Investors Plan to Increase Allocations to CRE

Institutional investors expect their allocations to commercial real estate investment will rise slightly in the future, reported the Pension Real Estate Association, Hartford, Conn.

The average institutional investor (large banks, insurance companies, real estate investment trusts and pension funds) currently targets 10.2 percent of total capital for real estate. PREA’s annual Investment Intentions Survey found investors plan to allocate 10.4 percent of their capital to CRE rather than to alternative investments such as bonds or other securities. “Diversification remains the main benefit attracting investors to the asset class,” PREA said.

The gap between investors’ target allocations and their actual allocations to real estate has narrowed “dramatically,” PREA noted. Average allocations to real estate increased from 8.9 percent two years ago to 10.0 percent currently–just shy of the 10.4 percent average investor target.

MBA Vice President of Commercial Real Estate Research Jamie Woodwell said the narrowing gap between investors’ target and actual allocations indicates they have been following through on their goals of increasing stakes in commercial real estate. “[But] allocations are catching up to targets, which could suggest a slowdown ahead in new assets,” he said.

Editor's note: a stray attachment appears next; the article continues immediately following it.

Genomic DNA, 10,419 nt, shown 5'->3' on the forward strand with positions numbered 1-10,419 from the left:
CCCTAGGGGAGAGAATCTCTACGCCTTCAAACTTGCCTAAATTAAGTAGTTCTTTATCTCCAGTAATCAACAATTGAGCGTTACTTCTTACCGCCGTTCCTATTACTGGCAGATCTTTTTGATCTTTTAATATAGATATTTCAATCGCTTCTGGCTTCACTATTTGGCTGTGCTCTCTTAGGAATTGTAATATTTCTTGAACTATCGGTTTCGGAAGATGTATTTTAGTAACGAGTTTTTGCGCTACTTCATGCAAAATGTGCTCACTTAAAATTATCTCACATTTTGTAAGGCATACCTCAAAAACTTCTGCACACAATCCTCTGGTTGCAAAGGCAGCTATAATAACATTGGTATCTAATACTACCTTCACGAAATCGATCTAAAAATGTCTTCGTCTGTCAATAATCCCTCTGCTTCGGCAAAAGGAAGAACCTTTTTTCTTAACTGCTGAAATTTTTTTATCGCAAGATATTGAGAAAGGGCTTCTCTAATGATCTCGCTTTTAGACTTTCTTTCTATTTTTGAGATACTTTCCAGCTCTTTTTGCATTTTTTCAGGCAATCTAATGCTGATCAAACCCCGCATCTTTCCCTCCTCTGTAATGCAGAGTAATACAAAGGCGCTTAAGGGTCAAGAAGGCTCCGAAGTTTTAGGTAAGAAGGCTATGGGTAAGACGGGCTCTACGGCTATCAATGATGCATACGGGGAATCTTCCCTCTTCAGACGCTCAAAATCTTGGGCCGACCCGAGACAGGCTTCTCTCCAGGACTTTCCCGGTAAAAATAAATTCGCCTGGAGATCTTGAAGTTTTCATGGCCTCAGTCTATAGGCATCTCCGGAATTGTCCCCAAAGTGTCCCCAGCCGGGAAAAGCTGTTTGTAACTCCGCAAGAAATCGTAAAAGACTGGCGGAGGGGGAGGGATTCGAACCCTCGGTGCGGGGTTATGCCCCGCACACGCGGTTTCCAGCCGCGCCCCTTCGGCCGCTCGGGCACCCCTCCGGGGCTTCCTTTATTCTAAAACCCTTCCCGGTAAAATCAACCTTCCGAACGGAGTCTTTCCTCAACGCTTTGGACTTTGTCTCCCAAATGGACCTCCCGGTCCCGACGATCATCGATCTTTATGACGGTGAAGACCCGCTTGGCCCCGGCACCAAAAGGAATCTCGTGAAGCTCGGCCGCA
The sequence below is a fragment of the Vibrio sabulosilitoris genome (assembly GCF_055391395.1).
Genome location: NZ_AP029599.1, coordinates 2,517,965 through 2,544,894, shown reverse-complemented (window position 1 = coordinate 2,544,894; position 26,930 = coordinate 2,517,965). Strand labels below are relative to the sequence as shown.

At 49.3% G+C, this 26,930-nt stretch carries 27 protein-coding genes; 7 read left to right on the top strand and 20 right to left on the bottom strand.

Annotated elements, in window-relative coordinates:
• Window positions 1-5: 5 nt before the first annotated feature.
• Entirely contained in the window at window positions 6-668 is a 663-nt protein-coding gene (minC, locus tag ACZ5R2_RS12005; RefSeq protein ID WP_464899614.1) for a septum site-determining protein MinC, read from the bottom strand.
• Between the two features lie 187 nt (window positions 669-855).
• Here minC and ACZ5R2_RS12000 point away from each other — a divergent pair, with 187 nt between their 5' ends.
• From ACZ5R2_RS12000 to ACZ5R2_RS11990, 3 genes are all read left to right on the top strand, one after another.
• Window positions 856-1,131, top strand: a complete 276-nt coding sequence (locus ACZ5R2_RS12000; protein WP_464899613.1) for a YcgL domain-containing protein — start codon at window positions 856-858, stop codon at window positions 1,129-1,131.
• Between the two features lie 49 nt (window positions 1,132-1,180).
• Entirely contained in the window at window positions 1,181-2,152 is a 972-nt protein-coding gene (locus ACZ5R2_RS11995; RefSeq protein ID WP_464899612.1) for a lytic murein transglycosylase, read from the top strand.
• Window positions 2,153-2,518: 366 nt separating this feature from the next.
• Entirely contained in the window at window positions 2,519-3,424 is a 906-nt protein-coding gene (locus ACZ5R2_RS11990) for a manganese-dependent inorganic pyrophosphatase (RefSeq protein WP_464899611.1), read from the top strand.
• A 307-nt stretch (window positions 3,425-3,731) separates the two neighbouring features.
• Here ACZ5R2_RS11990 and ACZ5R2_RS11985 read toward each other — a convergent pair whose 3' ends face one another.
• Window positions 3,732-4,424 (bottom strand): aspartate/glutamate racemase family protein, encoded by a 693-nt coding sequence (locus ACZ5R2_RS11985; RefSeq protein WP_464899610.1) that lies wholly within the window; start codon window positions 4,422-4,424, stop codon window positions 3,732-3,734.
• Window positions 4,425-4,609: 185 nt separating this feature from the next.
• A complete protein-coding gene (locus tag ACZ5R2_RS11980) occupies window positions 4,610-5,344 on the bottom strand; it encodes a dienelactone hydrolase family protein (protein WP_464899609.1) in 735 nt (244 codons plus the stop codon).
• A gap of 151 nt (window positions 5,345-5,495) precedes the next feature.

PREA reported investors from Europe expect to increase their U.S. CRE allocations while most Asian-Pacific investors expect no change this year. Nearly 40 percent of North American investors expect their CRE investment allocation to increase compared to 15.4 percent who said they expect their allocation to decrease. “The percentage of North American investors expecting a decrease is larger than for their peers in other regions,” PREA said.

More than 80 percent of investors ranked by assets under management expect to increase their real estate allocations, which indicates that larger investors are more likely to allocate more to CRE going forward than their smaller peers, PREA said.

For investments in U.S. real estate, value-add remains the most attractive investment style, PREA said. More than half of investors surveyed called it the most attractive investment on a risk-adjusted basis. Core investment increased substantially from last year with 41 percent choosing it as the most attractive style compared to 29 percent last year while opportunistic investments became less appealing–only 7 percent of investors ranked it most appealing versus 16 percent last year.

“These results suggest investors may be taking a more risk-averse approach to their real estate investments, possibly because of the widely held view that we are in the late stage of the current cycle,” PREA said.